Chris Thompson came to UAA to build a better life for himself, his fiance and their 18-month-old daughter. After graduating from Seward High School in 1999, he worked many different jobs, eventually landing a gig in the construction field. “Finally, I found a job that was more to me than just a paycheck,” Thompson said. “I found something that I really enjoyed.”
But in January 2005, Chris fell off a roof while on a job and was badly injured. He broke both of his wrists and feet, and injured several vertebrae. The incident put him in the hospital for three months, but that was just the beginning of his recovery.
Between June 2005 and February 2007, Chris traveled to and from Seattle for a series of intense surgeries in the attempt to rebuild his badly damaged feet. “I had a different surgery every month,” Thompson said. Even after all the surgeries, his left ankle ultimately had to be amputated. He now wears a prosthetic foot.
“I can do everything that I did before,” said Thompson, who’s a fan of snowboarding and mountain biking.
Despite his injury, Thompson made the decision to pursue a career in the construction industry. “I had a lot of time to think about my career path while I was in the hospital,” he said. “I love the construction industry.”
Chris moved to Anchorage in 2006 to work toward a degree in construction management. His original plan was to earn an associate’s degree and go straight to work, but he decided to continue his education and earn a bachelor’s degree. “I started looking at earning potential over time and decided that having a bachelor’s degree would be a better option for me,” Thompson said.
“UAA is the complete package,” he said. “It’s convenient and affordable, and the construction management program is one of the best I’ve seen.”
Chris didn’t think he’d be eligible for scholarships due to his workman’s comp payments, but he put his name in the hat anyway. It paid off and he was awarded the Seawolf Opportunity Scholarship this fall. “I don’t have to worry about how I’m going to pay for everything anymore,” said Thompson. “It’s one less expense I have to worry about.”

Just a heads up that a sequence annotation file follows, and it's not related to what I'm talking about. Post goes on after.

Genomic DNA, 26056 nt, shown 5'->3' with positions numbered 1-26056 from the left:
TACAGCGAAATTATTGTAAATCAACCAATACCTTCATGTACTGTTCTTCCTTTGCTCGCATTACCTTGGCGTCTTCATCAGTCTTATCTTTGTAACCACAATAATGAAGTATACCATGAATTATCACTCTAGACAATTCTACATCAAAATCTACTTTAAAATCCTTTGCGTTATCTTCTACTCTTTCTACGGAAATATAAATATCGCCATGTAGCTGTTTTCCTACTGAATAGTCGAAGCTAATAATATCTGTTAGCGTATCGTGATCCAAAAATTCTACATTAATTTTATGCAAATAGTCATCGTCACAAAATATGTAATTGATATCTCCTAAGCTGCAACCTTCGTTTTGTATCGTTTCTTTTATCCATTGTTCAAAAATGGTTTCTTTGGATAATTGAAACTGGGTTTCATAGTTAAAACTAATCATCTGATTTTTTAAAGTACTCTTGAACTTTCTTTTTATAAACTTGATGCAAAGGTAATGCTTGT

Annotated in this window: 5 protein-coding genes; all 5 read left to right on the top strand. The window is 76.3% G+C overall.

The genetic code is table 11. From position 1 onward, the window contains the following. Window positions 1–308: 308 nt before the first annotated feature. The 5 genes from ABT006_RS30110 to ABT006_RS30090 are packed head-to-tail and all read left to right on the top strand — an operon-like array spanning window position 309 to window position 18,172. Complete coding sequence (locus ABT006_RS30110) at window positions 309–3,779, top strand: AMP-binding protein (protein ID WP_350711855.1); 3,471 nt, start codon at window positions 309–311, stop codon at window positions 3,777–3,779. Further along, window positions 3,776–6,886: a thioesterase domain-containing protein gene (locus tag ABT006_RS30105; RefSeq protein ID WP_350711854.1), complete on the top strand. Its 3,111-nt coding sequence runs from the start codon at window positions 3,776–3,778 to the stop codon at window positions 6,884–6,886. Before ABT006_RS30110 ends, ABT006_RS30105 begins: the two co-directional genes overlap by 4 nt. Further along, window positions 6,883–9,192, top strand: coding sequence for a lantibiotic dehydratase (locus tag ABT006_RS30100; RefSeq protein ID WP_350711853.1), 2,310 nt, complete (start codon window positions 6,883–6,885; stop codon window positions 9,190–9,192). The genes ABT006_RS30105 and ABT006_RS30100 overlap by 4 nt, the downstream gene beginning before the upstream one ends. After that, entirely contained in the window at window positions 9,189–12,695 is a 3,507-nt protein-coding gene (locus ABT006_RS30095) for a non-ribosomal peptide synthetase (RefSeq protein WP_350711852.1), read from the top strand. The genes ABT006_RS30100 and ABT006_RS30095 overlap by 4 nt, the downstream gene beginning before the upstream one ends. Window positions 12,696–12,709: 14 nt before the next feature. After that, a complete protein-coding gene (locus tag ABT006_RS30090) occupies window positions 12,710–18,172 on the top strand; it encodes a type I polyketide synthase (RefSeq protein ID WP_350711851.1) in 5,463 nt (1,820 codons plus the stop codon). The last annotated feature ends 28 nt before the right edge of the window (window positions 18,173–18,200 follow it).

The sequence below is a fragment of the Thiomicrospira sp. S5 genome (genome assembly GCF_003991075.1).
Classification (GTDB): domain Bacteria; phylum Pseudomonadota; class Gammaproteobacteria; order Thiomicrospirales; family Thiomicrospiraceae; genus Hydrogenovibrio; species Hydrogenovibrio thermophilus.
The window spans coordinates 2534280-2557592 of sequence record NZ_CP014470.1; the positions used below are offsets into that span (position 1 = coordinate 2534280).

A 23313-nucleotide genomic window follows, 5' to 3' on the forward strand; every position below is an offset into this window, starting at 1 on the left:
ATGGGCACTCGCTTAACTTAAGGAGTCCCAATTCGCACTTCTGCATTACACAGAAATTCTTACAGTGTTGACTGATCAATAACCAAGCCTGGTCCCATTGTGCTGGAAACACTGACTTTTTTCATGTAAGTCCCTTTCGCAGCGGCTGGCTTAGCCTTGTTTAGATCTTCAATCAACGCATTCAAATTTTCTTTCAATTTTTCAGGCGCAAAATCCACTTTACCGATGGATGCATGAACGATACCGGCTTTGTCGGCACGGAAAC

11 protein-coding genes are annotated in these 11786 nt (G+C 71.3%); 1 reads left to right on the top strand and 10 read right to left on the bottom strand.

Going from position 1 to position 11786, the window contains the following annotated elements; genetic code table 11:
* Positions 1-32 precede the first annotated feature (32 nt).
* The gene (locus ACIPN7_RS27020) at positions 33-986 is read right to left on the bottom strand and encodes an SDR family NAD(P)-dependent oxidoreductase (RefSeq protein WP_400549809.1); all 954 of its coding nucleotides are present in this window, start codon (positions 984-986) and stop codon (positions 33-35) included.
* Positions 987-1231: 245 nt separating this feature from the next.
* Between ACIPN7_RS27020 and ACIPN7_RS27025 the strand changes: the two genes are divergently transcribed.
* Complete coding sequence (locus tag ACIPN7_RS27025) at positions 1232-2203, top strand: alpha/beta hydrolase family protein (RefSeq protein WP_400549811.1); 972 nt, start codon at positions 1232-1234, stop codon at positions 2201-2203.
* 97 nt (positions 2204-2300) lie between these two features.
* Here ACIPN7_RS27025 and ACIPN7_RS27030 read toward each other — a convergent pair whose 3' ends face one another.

With a full course load of 17 credits, he is happy to have a busy schedule. “I want to take full advantage of this scholarship.” Since the scholarship pays for a certain amount of tuition and expenses, he’s been able to save enough money to start a college savings account for his daughter. “My parents never did that for me, so I wanted to be sure to do it for my daughter.”
Chris hopes to one day become a job site superintendent, where he’d be responsible for coordinating project logistics and supervising workers. “I like to visualize how all of the project details will come together,” said Thompson.
The Seawolf Opportunity Scholarship is the result of the generous anonymous $7M gift that UAA received in the spring of 2009. Conditions of the gift stated that the majority of the money was to be used for student scholarships, particularly benefiting women and minorities. The $6M designated for scholarships enabled UAA to establish an endowment to provide needs-based scholarships to students.
This new needs-based scholarship will be awarded incrementally, up to four years, for students working toward an associate’s or baccalaureate degree from UAA. This special feature is designed to provide an incentive and reward to students who persist in their studies toward a degree. Recipients of the Seawolf Opportunity Scholarship will receive money for tuition and housing or childcare each year — all very important for student success.
This donation has already had a significant impact on the lives of UAA’s students; 50 students have been awarded this special scholarship for the 2009-10 academic year.